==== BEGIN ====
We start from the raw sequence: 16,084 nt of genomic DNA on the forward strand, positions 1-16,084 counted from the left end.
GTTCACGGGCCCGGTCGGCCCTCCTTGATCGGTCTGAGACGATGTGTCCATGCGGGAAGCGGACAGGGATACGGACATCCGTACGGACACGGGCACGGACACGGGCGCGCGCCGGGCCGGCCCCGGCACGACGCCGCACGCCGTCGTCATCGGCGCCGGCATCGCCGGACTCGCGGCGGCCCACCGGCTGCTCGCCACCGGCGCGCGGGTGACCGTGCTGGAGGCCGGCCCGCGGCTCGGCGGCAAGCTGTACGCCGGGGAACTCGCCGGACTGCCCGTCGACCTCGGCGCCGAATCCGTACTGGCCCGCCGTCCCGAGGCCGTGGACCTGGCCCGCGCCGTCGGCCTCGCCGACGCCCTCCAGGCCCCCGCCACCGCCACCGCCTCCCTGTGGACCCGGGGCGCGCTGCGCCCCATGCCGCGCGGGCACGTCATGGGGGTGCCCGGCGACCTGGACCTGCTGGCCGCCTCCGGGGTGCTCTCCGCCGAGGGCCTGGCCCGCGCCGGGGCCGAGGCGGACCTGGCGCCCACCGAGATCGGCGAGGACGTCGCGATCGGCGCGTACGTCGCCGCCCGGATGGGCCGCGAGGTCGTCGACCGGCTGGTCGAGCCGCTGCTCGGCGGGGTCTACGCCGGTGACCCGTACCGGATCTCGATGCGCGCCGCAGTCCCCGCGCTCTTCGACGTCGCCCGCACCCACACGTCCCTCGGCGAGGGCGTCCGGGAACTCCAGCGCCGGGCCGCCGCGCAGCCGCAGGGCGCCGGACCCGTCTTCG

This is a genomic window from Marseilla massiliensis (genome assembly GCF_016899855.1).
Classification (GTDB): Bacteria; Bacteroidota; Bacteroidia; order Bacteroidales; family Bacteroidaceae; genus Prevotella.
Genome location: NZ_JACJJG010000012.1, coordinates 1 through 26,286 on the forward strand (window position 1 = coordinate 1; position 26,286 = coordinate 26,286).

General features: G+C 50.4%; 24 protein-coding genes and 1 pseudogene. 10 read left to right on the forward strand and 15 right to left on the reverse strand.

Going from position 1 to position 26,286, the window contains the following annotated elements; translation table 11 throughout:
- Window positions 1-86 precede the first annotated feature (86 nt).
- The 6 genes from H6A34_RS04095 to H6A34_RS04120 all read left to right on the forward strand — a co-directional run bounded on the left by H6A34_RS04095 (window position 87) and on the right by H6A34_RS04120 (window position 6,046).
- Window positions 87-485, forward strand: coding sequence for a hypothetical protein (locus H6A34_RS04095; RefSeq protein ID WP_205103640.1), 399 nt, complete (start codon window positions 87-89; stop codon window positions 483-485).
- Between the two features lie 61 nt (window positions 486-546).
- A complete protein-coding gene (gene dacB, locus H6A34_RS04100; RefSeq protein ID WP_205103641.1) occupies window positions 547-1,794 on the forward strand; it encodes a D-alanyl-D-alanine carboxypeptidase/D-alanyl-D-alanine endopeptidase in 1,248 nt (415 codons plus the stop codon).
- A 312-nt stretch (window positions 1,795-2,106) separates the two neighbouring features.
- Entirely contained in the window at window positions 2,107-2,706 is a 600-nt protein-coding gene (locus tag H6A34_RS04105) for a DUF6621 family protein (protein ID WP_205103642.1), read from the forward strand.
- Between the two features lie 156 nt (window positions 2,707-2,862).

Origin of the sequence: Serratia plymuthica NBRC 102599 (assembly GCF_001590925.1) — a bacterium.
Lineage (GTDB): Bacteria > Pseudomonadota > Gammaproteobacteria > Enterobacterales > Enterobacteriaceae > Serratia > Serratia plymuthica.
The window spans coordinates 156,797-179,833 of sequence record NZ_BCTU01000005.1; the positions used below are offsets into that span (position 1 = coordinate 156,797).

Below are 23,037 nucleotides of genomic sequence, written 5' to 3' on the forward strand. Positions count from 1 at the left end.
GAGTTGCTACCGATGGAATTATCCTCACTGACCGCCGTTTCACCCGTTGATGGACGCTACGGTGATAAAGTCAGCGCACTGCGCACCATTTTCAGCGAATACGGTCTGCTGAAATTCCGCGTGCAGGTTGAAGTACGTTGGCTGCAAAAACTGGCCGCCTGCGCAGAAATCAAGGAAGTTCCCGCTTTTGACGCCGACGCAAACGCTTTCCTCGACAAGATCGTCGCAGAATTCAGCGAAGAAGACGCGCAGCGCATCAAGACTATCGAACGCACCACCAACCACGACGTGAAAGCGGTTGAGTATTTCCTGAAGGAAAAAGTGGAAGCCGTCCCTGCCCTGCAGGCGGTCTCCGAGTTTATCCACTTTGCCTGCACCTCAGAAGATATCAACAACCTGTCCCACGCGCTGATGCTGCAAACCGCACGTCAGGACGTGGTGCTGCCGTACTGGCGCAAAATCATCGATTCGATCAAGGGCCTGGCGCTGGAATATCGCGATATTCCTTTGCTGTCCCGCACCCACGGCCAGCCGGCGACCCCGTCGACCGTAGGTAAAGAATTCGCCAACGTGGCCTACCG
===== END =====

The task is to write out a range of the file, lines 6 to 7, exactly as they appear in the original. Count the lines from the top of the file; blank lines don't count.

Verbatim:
General features: G+C 50.4%; 24 protein-coding genes and 1 pseudogene. 10 read left to right on the forward strand and 15 right to left on the reverse strand.

Going from position 1 to position 26,286, the window contains the following annotated elements; translation table 11 throughout: